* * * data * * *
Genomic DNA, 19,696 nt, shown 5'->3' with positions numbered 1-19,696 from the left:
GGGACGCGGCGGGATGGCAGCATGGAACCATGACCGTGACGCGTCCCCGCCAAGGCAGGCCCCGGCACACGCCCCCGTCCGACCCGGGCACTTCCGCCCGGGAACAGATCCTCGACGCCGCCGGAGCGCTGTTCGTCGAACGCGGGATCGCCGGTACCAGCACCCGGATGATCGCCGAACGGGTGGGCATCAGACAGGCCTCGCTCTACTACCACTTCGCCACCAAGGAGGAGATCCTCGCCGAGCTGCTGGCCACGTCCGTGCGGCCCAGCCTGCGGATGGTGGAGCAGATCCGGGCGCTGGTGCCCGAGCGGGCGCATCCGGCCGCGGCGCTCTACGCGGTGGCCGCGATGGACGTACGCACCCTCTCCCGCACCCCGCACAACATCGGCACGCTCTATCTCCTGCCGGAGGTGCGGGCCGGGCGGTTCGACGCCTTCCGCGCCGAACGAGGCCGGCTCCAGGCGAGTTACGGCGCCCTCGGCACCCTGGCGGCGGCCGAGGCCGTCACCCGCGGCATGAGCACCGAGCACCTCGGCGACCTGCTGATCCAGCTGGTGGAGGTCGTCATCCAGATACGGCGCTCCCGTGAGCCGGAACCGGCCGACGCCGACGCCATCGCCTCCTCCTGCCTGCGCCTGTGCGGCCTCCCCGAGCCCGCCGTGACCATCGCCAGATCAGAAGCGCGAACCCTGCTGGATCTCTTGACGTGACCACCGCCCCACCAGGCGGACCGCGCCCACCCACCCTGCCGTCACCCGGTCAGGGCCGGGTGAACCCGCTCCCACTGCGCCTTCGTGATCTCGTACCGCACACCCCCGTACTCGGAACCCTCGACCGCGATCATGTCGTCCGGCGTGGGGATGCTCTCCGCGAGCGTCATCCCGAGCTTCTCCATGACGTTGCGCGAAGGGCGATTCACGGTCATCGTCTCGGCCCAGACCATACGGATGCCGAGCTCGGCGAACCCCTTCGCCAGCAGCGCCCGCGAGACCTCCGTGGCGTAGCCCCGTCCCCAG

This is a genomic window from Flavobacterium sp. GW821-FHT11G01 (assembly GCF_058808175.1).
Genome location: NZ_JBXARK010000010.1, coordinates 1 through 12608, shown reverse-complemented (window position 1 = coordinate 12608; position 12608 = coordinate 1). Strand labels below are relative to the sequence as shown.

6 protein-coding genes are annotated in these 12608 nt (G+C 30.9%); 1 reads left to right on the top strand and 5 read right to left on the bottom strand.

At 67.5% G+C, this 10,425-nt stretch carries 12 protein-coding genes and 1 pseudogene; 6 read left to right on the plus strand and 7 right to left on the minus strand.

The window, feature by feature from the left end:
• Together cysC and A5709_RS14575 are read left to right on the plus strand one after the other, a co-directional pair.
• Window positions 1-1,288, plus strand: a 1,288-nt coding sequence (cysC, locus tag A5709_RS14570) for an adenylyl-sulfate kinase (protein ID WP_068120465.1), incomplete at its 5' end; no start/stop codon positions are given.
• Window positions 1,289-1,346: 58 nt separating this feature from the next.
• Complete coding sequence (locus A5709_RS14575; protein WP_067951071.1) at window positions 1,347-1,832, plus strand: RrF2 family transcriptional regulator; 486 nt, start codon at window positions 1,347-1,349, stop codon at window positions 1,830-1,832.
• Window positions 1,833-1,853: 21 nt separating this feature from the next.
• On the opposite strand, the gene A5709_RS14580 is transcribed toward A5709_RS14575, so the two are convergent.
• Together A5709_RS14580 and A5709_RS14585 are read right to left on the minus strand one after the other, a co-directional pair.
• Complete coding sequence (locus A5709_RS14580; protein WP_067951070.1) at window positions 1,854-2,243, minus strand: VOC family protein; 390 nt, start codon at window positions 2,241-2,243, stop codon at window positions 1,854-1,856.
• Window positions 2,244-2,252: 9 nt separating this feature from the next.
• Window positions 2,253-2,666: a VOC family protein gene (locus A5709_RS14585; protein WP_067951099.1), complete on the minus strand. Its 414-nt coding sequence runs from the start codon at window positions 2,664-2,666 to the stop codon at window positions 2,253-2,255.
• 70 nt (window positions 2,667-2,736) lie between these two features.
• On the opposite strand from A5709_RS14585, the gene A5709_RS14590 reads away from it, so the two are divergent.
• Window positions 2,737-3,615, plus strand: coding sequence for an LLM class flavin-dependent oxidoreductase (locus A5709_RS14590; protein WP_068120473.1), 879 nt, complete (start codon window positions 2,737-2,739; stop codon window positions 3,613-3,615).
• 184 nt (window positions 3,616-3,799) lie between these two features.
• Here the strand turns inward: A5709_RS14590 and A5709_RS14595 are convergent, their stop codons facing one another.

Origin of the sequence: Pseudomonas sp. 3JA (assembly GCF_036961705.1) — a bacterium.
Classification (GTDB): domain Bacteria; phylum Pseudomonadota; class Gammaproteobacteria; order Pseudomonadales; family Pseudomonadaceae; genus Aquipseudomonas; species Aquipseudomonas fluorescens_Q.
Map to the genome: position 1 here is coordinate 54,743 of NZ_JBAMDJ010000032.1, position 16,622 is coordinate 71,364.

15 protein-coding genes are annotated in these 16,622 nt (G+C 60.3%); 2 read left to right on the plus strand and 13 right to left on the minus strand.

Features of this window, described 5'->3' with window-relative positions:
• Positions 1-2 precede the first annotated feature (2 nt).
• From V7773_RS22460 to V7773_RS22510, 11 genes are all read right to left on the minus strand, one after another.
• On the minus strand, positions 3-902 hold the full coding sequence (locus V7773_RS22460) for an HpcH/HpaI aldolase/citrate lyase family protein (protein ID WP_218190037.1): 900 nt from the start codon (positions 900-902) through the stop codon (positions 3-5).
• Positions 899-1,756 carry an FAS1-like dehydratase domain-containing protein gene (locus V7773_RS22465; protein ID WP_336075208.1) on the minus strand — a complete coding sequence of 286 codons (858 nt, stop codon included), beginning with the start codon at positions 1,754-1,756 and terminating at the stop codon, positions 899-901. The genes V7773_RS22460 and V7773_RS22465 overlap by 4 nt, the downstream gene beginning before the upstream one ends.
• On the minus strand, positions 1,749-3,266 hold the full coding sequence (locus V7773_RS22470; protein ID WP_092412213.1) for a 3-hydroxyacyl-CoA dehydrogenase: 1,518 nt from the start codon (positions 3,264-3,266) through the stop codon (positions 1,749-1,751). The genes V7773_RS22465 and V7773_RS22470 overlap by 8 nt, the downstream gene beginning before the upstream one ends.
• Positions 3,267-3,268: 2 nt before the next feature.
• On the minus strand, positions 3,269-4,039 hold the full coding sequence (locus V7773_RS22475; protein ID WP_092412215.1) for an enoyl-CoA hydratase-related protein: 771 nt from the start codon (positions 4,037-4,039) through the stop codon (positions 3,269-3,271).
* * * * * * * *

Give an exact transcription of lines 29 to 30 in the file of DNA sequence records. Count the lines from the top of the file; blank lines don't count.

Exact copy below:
• From V7773_RS22460 to V7773_RS22510, 11 genes are all read right to left on the minus strand, one after another.
• On the minus strand, positions 3-902 hold the full coding sequence (locus V7773_RS22460) for an HpcH/HpaI aldolase/citrate lyase family protein (protein ID WP_218190037.1): 900 nt from the start codon (positions 900-902) through the stop codon (positions 3-5).